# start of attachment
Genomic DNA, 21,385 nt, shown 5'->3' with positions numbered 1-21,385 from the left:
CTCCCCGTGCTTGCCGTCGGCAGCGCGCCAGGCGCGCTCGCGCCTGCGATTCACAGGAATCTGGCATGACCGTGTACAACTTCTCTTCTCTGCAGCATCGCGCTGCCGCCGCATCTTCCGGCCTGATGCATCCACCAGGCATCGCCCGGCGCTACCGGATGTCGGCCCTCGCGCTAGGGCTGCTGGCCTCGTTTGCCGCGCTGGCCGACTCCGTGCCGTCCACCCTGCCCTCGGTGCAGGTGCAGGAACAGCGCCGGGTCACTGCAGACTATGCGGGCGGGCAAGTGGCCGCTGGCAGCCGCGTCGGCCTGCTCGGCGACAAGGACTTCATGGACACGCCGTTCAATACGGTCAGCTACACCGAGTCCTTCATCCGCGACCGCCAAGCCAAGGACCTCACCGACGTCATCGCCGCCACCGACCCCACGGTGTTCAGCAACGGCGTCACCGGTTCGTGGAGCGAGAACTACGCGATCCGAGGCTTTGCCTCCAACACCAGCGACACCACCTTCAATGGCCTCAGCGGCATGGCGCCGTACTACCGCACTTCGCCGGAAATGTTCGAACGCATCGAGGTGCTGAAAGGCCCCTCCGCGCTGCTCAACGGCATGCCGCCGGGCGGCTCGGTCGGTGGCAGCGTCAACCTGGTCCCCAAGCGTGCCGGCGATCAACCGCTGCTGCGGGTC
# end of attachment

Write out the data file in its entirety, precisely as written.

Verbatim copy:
Genomic DNA, 21,385 nt, shown 5'->3' with positions numbered 1-21,385 from the left:
CTCCCCGTGCTTGCCGTCGGCAGCGCGCCAGGCGCGCTCGCGCCTGCGATTCACAGGAATCTGGCATGACCGTGTACAACTTCTCTTCTCTGCAGCATCGCGCTGCCGCCGCATCTTCCGGCCTGATGCATCCACCAGGCATCGCCCGGCGCTACCGGATGTCGGCCCTCGCGCTAGGGCTGCTGGCCTCGTTTGCCGCGCTGGCCGACTCCGTGCCGTCCACCCTGCCCTCGGTGCAGGTGCAGGAACAGCGCCGGGTCACTGCAGACTATGCGGGCGGGCAAGTGGCCGCTGGCAGCCGCGTCGGCCTGCTCGGCGACAAGGACTTCATGGACACGCCGTTCAATACGGTCAGCTACACCGAGTCCTTCATCCGCGACCGCCAAGCCAAGGACCTCACCGACGTCATCGCCGCCACCGACCCCACGGTGTTCAGCAACGGCGTCACCGGTTCGTGGAGCGAGAACTACGCGATCCGAGGCTTTGCCTCCAACACCAGCGACACCACCTTCAATGGCCTCAGCGGCATGGCGCCGTACTACCGCACTTCGCCGGAAATGTTCGAACGCATCGAGGTGCTGAAAGGCCCCTCCGCGCTGCTCAACGGCATGCCGCCGGGCGGCTCGGTCGGTGGCAGCGTCAACCTGGTCCCCAAGCGTGCCGGCGATCAACCGCTGCTGCGGGTC